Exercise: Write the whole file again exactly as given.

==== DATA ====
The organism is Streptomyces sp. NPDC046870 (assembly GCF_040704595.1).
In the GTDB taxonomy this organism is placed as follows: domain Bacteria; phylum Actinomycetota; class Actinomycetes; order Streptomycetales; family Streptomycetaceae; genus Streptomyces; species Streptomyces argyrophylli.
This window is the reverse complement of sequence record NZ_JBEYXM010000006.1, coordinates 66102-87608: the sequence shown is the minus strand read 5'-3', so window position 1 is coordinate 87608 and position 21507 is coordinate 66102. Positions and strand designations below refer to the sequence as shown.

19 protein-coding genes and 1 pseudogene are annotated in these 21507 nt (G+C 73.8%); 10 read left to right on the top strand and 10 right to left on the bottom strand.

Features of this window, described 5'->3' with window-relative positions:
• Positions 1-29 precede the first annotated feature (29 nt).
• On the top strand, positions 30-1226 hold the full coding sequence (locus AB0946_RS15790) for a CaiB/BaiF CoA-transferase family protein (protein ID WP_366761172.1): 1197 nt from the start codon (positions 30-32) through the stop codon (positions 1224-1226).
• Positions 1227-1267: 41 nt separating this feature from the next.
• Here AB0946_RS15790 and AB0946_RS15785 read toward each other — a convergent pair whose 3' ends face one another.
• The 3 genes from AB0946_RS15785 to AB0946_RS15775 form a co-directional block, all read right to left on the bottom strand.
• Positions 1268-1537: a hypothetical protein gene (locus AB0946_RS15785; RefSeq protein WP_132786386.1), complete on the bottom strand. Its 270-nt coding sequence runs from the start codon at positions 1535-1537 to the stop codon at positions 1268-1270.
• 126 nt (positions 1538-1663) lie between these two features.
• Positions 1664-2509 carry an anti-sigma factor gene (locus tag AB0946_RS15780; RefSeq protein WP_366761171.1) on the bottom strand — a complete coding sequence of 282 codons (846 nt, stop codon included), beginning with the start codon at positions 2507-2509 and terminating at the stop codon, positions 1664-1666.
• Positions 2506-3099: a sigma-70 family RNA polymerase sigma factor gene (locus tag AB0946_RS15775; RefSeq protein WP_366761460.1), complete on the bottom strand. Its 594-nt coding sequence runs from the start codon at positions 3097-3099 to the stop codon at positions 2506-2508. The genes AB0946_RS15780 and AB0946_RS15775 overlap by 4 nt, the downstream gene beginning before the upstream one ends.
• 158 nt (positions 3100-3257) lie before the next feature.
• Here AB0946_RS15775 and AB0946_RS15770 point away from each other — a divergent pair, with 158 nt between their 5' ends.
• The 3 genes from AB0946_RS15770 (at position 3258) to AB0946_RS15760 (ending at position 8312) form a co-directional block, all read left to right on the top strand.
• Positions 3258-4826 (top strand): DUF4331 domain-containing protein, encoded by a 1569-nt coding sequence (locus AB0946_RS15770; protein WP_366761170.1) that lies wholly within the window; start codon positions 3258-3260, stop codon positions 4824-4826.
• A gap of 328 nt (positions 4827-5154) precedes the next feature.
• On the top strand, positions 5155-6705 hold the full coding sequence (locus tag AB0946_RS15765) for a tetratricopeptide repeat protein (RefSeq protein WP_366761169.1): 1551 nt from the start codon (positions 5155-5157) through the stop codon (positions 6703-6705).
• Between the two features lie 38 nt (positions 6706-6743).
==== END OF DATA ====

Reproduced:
The organism is Streptomyces sp. NPDC046870 (assembly GCF_040704595.1).
In the GTDB taxonomy this organism is placed as follows: domain Bacteria; phylum Actinomycetota; class Actinomycetes; order Streptomycetales; family Streptomycetaceae; genus Streptomyces; species Streptomyces argyrophylli.
This window is the reverse complement of sequence record NZ_JBEYXM010000006.1, coordinates 66102-87608: the sequence shown is the minus strand read 5'-3', so window position 1 is coordinate 87608 and position 21507 is coordinate 66102. Positions and strand designations below refer to the sequence as shown.

19 protein-coding genes and 1 pseudogene are annotated in these 21507 nt (G+C 73.8%); 10 read left to right on the top strand and 10 right to left on the bottom strand.

Features of this window, described 5'->3' with window-relative positions:
• Positions 1-29 precede the first annotated feature (29 nt).
• On the top strand, positions 30-1226 hold the full coding sequence (locus AB0946_RS15790) for a CaiB/BaiF CoA-transferase family protein (protein ID WP_366761172.1): 1197 nt from the start codon (positions 30-32) through the stop codon (positions 1224-1226).
• Positions 1227-1267: 41 nt separating this feature from the next.
• Here AB0946_RS15790 and AB0946_RS15785 read toward each other — a convergent pair whose 3' ends face one another.
• The 3 genes from AB0946_RS15785 to AB0946_RS15775 form a co-directional block, all read right to left on the bottom strand.
• Positions 1268-1537: a hypothetical protein gene (locus AB0946_RS15785; RefSeq protein WP_132786386.1), complete on the bottom strand. Its 270-nt coding sequence runs from the start codon at positions 1535-1537 to the stop codon at positions 1268-1270.
• 126 nt (positions 1538-1663) lie between these two features.
• Positions 1664-2509 carry an anti-sigma factor gene (locus tag AB0946_RS15780; RefSeq protein WP_366761171.1) on the bottom strand — a complete coding sequence of 282 codons (846 nt, stop codon included), beginning with the start codon at positions 2507-2509 and terminating at the stop codon, positions 1664-1666.
• Positions 2506-3099: a sigma-70 family RNA polymerase sigma factor gene (locus tag AB0946_RS15775; RefSeq protein WP_366761460.1), complete on the bottom strand. Its 594-nt coding sequence runs from the start codon at positions 3097-3099 to the stop codon at positions 2506-2508. The genes AB0946_RS15780 and AB0946_RS15775 overlap by 4 nt, the downstream gene beginning before the upstream one ends.
• 158 nt (positions 3100-3257) lie before the next feature.
• Here AB0946_RS15775 and AB0946_RS15770 point away from each other — a divergent pair, with 158 nt between their 5' ends.
• The 3 genes from AB0946_RS15770 (at position 3258) to AB0946_RS15760 (ending at position 8312) form a co-directional block, all read left to right on the top strand.
• Positions 3258-4826 (top strand): DUF4331 domain-containing protein, encoded by a 1569-nt coding sequence (locus AB0946_RS15770; protein WP_366761170.1) that lies wholly within the window; start codon positions 3258-3260, stop codon positions 4824-4826.
• A gap of 328 nt (positions 4827-5154) precedes the next feature.
• On the top strand, positions 5155-6705 hold the full coding sequence (locus tag AB0946_RS15765) for a tetratricopeptide repeat protein (RefSeq protein WP_366761169.1): 1551 nt from the start codon (positions 5155-5157) through the stop codon (positions 6703-6705).
• Between the two features lie 38 nt (positions 6706-6743).